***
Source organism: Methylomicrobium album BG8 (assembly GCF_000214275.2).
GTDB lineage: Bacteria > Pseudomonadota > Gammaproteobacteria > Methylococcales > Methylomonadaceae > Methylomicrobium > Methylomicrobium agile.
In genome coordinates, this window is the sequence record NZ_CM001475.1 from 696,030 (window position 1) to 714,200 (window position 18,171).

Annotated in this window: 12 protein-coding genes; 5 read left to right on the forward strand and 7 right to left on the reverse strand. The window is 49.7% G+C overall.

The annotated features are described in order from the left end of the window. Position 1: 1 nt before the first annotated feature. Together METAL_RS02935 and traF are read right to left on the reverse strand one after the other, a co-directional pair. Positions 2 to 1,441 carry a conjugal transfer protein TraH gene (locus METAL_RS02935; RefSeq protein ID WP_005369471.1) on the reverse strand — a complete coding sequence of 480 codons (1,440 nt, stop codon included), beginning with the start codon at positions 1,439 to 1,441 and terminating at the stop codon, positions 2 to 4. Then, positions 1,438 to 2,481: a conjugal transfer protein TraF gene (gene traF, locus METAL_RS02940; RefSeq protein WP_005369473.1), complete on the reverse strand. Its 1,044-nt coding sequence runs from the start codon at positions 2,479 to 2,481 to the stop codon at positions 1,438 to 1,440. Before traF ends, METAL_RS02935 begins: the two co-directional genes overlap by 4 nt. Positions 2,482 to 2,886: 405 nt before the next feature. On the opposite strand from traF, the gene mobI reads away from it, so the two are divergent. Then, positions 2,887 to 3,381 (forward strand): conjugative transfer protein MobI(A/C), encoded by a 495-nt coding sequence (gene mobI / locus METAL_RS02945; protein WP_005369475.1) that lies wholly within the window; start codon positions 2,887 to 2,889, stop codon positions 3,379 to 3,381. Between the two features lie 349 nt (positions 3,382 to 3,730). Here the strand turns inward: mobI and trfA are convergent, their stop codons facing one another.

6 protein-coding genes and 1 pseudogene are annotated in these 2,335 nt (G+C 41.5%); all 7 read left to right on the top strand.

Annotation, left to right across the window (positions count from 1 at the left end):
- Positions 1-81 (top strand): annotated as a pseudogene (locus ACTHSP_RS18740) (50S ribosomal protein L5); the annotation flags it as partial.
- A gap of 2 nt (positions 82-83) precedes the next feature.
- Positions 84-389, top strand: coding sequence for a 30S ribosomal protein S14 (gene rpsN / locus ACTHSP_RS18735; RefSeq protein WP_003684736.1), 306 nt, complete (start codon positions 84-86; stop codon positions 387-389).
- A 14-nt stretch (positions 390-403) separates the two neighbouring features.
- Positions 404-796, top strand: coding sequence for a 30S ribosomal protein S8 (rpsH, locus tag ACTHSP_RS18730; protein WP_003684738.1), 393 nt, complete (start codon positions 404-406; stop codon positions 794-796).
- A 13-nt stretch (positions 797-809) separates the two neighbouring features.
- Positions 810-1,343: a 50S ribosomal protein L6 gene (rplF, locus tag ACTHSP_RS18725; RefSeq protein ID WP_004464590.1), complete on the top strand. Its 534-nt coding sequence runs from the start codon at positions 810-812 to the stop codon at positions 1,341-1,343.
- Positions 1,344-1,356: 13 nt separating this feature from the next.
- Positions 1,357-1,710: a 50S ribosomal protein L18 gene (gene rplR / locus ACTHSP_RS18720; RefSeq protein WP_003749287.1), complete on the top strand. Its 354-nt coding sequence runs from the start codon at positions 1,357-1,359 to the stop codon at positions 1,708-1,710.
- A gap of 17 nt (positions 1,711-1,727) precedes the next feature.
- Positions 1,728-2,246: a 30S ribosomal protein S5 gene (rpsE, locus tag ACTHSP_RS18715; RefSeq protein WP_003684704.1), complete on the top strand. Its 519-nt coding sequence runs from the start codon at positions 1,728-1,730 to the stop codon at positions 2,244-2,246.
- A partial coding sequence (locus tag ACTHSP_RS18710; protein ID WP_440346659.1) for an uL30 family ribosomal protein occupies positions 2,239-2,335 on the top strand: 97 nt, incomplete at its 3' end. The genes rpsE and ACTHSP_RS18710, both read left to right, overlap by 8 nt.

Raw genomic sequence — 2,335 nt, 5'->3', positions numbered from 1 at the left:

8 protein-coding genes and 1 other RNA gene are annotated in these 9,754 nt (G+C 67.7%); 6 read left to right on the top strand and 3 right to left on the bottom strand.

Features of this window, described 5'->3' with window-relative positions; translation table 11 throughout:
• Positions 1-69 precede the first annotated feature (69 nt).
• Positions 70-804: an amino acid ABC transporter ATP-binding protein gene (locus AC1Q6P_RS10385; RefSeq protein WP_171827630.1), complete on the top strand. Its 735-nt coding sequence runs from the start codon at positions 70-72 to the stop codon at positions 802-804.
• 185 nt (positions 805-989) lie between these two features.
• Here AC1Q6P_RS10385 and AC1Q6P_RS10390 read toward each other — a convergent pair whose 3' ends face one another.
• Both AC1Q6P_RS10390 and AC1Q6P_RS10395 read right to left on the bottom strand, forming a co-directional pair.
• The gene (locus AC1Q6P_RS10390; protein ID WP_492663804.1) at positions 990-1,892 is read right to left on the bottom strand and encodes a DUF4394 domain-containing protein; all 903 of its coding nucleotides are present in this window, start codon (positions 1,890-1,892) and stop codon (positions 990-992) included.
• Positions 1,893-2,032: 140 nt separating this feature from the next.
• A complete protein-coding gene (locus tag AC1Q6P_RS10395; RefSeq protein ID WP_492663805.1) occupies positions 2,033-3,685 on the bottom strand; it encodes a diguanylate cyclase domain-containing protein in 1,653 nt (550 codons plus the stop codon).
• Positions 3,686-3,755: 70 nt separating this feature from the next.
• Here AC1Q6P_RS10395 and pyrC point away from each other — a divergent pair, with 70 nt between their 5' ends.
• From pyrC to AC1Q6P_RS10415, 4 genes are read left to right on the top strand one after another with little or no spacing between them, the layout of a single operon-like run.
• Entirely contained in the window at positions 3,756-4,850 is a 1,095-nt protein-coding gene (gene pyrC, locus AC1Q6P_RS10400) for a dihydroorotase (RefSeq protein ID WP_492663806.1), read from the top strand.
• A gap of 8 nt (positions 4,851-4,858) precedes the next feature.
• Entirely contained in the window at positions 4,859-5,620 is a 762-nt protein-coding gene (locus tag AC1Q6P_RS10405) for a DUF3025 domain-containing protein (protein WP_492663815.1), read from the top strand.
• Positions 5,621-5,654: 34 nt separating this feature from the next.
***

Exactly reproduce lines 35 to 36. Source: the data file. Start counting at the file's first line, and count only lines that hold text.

• A gap of 8 nt (positions 4,851-4,858) precedes the next feature.
• Entirely contained in the window at positions 4,859-5,620 is a 762-nt protein-coding gene (locus tag AC1Q6P_RS10405) for a DUF3025 domain-containing protein (protein WP_492663815.1), read from the top strand.